Erin Spinney

Erin received her doctorate from the University of Saskatchewan in April 2018.  In 2018-2019 she was an AMS-funded postdoctoral researcher at the University of Oxford’s Wellcome Unit for the History of Medicine.  She is currently an Assistant Professor (term) at Mount Allison University.

She studies British military and naval nursing in the late-Hanoverian period.  In particular, she examines the use of civilian women as nurses in military and naval hospitals in this period based on their perceived gendered suitability for the work and how nursing became more medicalised over time.  She also considers the importance of cleanliness to preventative medicine, studies Plymouth Naval Hospital as a household structure using collective biography to track the careers of individual nurses, and studies the use of enslaved Afro-Caribbean women in West Indian naval hospitals.

Her postdoctoral research builds on my doctoral dissertation which examined British military and naval nursing between 1763 and 1820.   In order to better understand the spatial complexities of this naval system of care, I use the log books of hospital ships.  These log books kept by Lieutenants and Captains contain detailed information about patients received on board, medical supplies transported, and the daily location of the hospital ship while at sea.  Using longitude and latitude coordinates for hospital ships, I will map their location using Historical Geographic Systems (HGIS).  This will allow me to visually demonstrate a naval system of care, and highlight the connectivity of such a system.  In particular, this will showcase the role of hospitals in transferring medical supplies to the fleet and taking sick and wounded sailors back to shore for care in hospital.  Additionally, the work of nurses on board these ships will contribute to a broader contextualisation of the labour of civilian women to support the Royal Navy and British imperial aims.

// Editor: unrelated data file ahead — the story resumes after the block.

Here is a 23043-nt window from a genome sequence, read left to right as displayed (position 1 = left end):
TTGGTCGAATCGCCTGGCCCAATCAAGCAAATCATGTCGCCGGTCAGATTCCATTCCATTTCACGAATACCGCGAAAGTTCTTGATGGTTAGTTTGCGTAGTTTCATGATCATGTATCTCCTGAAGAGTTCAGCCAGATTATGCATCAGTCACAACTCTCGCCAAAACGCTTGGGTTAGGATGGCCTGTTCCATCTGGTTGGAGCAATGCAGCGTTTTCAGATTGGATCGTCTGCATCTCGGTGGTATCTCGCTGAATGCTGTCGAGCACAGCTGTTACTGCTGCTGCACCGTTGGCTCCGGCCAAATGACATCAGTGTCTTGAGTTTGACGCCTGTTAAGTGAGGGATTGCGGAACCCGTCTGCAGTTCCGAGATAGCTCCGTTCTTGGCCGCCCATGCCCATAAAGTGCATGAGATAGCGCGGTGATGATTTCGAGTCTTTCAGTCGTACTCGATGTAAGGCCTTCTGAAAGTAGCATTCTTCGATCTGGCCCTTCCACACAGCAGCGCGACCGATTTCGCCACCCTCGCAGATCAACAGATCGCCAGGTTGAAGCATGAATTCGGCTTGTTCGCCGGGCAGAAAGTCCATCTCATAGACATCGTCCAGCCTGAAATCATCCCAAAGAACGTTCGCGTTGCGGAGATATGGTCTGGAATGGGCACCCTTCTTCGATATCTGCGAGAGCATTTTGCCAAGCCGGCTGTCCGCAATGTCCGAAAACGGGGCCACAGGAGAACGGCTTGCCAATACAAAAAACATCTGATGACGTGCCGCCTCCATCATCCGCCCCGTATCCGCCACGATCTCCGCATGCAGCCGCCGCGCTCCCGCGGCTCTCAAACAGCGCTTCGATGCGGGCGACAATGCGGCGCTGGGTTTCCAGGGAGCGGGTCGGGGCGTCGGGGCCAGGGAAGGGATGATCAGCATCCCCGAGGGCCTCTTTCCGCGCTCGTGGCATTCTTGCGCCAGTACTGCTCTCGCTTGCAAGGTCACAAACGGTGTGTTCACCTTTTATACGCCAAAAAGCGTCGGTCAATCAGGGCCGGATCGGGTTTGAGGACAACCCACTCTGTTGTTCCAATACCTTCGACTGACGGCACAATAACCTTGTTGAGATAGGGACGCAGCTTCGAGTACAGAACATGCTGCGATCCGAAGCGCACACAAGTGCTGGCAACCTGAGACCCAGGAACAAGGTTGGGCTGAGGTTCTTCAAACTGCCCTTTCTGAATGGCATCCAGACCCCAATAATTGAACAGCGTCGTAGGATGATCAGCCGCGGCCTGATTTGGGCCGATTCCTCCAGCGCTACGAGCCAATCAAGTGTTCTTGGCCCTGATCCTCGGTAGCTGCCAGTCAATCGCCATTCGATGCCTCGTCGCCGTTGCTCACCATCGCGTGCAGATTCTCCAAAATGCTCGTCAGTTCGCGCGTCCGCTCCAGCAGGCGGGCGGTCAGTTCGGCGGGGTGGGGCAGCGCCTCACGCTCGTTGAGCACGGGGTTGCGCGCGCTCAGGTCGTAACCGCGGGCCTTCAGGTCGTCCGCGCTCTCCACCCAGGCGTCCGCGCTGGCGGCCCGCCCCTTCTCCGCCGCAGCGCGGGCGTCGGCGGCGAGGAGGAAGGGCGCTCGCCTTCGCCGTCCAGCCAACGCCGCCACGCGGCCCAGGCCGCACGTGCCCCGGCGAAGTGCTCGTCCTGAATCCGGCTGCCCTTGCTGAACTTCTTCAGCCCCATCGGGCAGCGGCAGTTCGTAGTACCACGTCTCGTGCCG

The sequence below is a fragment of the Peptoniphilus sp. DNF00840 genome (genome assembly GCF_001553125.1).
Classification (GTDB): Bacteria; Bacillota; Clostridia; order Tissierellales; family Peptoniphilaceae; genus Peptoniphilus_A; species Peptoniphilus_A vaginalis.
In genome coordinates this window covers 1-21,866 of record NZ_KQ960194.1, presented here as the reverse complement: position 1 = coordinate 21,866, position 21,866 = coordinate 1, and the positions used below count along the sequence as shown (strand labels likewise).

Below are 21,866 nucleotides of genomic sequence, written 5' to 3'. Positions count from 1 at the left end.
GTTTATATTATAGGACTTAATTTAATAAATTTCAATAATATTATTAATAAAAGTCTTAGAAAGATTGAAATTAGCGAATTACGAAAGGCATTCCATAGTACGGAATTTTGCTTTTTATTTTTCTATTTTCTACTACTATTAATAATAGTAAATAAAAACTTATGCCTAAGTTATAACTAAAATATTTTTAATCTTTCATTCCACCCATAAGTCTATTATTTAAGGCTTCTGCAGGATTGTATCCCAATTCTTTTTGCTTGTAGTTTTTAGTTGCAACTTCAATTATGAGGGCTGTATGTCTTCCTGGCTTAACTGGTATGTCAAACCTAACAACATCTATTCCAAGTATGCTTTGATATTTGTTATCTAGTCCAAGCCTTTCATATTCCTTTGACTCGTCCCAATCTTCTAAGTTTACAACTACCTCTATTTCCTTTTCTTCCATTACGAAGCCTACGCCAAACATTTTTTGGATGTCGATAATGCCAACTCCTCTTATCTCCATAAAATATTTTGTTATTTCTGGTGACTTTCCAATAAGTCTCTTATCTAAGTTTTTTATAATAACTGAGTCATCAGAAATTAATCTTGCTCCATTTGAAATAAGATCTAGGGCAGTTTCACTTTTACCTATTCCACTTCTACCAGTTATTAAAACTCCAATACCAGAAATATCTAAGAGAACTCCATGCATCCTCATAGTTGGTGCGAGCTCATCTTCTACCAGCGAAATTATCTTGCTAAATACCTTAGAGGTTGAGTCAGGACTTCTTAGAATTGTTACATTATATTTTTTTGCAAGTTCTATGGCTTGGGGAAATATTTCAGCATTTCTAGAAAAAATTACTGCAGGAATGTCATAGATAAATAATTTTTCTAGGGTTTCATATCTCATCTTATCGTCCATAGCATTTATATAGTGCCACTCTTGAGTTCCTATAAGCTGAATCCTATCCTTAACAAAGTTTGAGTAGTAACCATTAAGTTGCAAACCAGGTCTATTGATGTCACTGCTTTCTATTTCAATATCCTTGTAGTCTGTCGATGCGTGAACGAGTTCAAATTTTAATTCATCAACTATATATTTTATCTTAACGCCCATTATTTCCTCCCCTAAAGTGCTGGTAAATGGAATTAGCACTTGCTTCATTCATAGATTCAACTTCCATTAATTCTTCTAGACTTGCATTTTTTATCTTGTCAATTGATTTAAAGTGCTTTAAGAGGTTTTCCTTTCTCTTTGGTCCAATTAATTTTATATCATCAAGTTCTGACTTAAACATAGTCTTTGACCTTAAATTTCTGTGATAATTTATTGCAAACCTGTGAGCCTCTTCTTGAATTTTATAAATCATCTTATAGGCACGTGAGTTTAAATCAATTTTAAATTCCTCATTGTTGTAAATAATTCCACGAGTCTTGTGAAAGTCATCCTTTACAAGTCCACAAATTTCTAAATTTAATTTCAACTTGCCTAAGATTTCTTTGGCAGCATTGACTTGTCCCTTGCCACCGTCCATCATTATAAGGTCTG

Prior to moving to Saskatchewan she completed a MA in History at the University of New Brunswick (Fredericton).  Her thesis, “British Military Medicine during the Long Eighteenth Century: A Relationship between Preventative and Reactionary Medicine, Supply, and Empire” was under the supervision of Dr. Wendy Churchill.  She also holds a BA Honours from the University of New Brunswick.

Erin is the website coordinator for the Canadian Association for the the History of Nursing, and is an editor for H-Envirohealth. You can find her on Twitter.